In a previous blog post about EurekAlert!, I described some advantages to using the service less often than many reporters new to the health beat often do. But that post didn’t address how you can start leaving those EurekAlert! email updates unopened in your inbox.
Here are several tips to help you become less dependent on EurekAlert!. Tip: These alternatives can result in adding email alerts to your inbox each day, so it may be worth setting up a dedicated email address for all the lists you’re on. Continue reading
When the EurekAlert! press release service was taken down on Sept. 13 after being hacked, there was a discussion about how much journalists rely on embargoes — and whether those standard practices should continue. A post at Embargo Watch succinctly summarized the pros and cons of abandoning the embargo system, leading to a robust dialogue in the comments section.
With EurekAlert! back up as of Oct. 3, it’s likely back to business as usual for those who relied on the service extensively. Continue reading
Photo: ibbl via Flickr
If you’re relatively new to reporting on medical studies or looking for a refresher as you dive back in after a long hiatus, Sharon Begley’s blog piece earlier this year and this quick-and-dirty refresher at AHCJ’s Medical Studies core topic area are great places to start.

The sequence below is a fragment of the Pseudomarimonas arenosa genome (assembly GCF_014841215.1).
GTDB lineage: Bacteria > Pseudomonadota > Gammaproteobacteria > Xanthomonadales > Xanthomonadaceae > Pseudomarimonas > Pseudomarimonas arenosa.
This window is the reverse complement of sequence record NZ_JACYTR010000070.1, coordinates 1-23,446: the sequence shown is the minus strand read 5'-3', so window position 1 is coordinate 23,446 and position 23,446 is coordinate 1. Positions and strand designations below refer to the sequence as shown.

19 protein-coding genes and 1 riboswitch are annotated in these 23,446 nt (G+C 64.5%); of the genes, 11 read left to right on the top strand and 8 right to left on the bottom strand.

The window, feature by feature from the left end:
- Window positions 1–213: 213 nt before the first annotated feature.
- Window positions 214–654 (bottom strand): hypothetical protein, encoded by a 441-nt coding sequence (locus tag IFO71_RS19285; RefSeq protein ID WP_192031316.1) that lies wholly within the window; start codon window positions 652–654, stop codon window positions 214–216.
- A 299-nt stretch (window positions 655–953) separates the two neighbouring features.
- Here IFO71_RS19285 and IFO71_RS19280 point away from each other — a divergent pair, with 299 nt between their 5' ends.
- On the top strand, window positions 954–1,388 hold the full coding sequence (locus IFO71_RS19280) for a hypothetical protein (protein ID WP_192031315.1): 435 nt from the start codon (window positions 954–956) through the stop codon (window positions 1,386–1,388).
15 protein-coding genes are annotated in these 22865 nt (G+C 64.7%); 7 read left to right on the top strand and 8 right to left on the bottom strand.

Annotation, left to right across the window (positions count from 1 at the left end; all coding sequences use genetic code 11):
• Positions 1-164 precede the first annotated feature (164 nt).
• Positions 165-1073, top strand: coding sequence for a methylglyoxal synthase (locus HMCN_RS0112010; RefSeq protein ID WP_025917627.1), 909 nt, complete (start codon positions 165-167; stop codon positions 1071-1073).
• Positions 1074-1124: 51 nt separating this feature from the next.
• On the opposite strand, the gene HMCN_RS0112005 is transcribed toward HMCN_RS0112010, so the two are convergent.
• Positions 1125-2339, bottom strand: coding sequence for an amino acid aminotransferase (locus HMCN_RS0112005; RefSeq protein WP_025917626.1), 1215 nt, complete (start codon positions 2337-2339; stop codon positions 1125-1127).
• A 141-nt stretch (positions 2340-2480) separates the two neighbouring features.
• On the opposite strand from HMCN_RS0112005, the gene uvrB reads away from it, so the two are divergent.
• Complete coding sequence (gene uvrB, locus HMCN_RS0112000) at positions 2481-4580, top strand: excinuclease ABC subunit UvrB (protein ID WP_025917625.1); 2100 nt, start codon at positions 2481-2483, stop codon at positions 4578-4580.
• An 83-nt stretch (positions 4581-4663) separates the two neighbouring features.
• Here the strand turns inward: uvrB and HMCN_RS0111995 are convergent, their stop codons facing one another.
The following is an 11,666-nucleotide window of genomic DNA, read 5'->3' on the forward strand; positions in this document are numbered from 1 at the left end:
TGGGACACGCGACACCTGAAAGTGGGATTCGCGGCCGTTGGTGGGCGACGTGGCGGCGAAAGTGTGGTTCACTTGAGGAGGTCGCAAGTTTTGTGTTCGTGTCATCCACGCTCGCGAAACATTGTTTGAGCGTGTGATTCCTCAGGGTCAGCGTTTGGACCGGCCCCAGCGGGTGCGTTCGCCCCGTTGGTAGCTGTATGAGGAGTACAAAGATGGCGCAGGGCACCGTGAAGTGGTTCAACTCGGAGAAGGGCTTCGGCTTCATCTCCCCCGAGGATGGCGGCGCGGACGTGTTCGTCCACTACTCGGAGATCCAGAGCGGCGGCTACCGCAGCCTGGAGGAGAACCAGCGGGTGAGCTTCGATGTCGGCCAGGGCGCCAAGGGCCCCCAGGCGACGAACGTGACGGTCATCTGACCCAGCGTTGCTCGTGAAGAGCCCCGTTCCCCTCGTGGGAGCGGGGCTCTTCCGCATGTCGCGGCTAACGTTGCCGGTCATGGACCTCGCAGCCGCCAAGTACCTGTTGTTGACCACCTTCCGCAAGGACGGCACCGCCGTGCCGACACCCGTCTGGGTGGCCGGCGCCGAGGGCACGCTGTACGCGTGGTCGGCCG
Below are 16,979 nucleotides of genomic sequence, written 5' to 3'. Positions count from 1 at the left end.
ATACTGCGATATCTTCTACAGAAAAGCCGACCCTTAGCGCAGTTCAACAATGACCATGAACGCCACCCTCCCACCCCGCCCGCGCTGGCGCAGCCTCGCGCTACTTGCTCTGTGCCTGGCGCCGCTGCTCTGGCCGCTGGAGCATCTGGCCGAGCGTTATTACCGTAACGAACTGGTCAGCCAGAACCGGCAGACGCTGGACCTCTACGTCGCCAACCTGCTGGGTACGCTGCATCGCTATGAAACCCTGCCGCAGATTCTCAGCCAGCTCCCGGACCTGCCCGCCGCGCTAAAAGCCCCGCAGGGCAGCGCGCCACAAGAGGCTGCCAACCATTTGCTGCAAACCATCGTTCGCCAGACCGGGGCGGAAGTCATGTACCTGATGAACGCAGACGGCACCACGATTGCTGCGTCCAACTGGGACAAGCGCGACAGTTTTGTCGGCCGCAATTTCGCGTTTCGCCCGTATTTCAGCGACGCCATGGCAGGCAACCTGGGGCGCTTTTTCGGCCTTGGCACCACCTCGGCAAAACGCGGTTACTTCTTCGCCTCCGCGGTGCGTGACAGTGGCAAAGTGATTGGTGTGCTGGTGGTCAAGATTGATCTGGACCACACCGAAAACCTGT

But as you spend more time reporting on research, you need to learn more of the nuts and bolts and drill down into specifics of study design, drug approval, and related topics.
You need a Medical Research 201 rather than a 101. This new tip sheet explains one way to conduct a self-guided tutorial if you already feel comfortable with the basics. See the tip sheet.
Tooth decay rates among children in Calgary, Canada have spiked in recent years.
The authors of two newly published studies say they suspect a decision by Calgary officials to discontinue the city’s water fluoridation program in 2011 could be to blame. Continue reading
If you saw our November webcast on how consumers and payers can evaluate physician quality, you know that we began with a quote from Atul Gawande, M.D., about patient outcomes.
A professor of health policy and management at Harvard University and a prolific and gifted writer, Gawande is the best-selling author of “Being Mortal” and “The Checklist Manifesto.” He’s also a contributor for The New Yorker and other publications, writing about cardiologists in McAllen, Texas, super utilizers in New Jersey, and unnecessary care nationwide.
In short, he’s darn good at what we do. Continue reading